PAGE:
Exploring Yangon: Myanmar’s fascinating gateway to an ancient kingdom

Posted on 12/11/2018 by Yann Gouriou

The former capital of Myanmar is a fascinating tapestry of history, religions, landscapes and cultures. With a long, and at times difficult, past, the country once known as Burma had been shrouded in mystery since closing their borders in 1962. Since the country re joined the international community and lifted the ban on tourists enter the country in 2011, Yangon has warmly welcomed travellers from around the world, eager to soak up the city’s charms. 

An enchanting mix of glittering pagodas and a fascinating colonial past, the city has emerged as a hotspot for intrepid tourist and is a great base for exploring the rest of the country. The city’s slow pace of life, decaying colonial architecture and relaxing parks and lakes give it a unique and appealing character that can’ be found elsewhere in Southeast Asia.

We go through some insights into the best way to spend your time in this captivating city. 


The temperature in Yangon varies very little across the year and having a tropical monsoonal climate, which means that it’s hot and humid all year round. Similar to many other Southeast Asian countries, Yangon experiences a rainy and dry season, but its dry season is split into a prolonged spell of very hot weather and a period of cooler weather.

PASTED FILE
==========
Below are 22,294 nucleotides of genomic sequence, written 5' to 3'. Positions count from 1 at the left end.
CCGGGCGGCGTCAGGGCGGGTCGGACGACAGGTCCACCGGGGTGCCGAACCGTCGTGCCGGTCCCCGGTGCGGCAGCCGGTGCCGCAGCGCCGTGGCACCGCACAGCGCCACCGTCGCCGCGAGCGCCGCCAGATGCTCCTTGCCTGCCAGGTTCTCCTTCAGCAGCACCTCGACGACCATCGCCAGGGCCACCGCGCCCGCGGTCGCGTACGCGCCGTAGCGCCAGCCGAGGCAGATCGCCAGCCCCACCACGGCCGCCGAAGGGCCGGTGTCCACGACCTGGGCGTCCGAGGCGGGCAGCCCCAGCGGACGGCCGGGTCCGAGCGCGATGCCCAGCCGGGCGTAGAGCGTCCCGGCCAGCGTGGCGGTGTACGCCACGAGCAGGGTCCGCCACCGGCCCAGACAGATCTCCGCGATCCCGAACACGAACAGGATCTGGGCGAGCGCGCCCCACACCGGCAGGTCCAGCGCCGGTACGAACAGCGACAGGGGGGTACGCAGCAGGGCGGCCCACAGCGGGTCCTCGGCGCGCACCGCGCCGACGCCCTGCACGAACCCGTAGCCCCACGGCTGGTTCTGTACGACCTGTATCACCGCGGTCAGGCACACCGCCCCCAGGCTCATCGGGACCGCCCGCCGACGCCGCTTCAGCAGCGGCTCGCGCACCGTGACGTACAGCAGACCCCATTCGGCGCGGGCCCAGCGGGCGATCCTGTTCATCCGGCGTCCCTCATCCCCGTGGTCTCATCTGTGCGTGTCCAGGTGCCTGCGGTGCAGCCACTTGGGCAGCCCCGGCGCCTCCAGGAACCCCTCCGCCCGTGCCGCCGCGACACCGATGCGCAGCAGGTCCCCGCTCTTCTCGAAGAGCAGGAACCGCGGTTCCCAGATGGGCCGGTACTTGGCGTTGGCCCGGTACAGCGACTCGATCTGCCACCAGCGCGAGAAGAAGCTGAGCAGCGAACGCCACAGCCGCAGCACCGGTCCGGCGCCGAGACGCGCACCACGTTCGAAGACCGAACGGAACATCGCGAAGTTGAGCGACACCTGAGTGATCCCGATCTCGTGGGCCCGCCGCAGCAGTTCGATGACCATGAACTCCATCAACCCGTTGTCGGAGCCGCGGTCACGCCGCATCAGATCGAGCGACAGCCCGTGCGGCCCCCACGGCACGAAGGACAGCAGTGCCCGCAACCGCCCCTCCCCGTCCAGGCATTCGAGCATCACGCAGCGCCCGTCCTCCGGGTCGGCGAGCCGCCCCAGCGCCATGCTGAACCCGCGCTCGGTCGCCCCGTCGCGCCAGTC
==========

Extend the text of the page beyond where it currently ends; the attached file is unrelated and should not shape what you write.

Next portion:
Generally the most comfortable period to visit Yangon is during the relatively cool season from December to March,  where rainfall levels are considerably lower and the ever-present humidity relents to a more manageable level. 


Shwedagon Pagoda

Bring in the new day by watching the sun rise over what’s arguably the most famous and beautiful Pagoda in the world. The 2500 year old Shwedagon Pagoda is one of Buddhism’s most sacred sites and the 99 meter structure glistens in the morning sunshine. It is adorned with thousands of diamonds and rubies and a 76 carat diamond crowns the sacred pagoda. Talk about rise and shine!

Yangon Central Railway Station

Destroyed during World War II and later rebuilt in a traditional Burmese style, Yangon Central Railway Station is a major landmark in Downtown Yangon. The station serves as the hub of Myanmar’s extensive (but painfully slow) railway system.

Kandawgyi Lake

This major landmark is located in northern Yangon and is a popular recreation area for city residents. Like Inya Lake, Kandawgyi Lake is an artificial lake created during the country’s period as part of the British Empire as a source of freshwater.

Bogyoke Aung San Market

This enormous, sprawling market unravels across downtown, with more than 2000 stalls eagerly selling the country’s largest selection of Myanmar souvenirs and handicrafts. It is filled with handmade jewellery, artwork, fresh foods, bags and other clothing items so you’re sure to find something for loved ones back home.


Yangon is well serviced by a number of international carriers with daily flights from across Southeast Asia, China, India and the Middle East through state run international airline Myanmar Airways International and a number of other international airlines.


Applying for your Myanmar visa online couldn’t be easier - a surprisingly modern process. Myanmar’s visa application process is completed online, even with just an iPad, in minutes. Passport holders from a number of North and Southeast Asian neighbours have visa exemptions in place but most visitors will have to arrange visas in advance. Visitors are able to stay for 28 days whilst business travellers can stay for 70 days.


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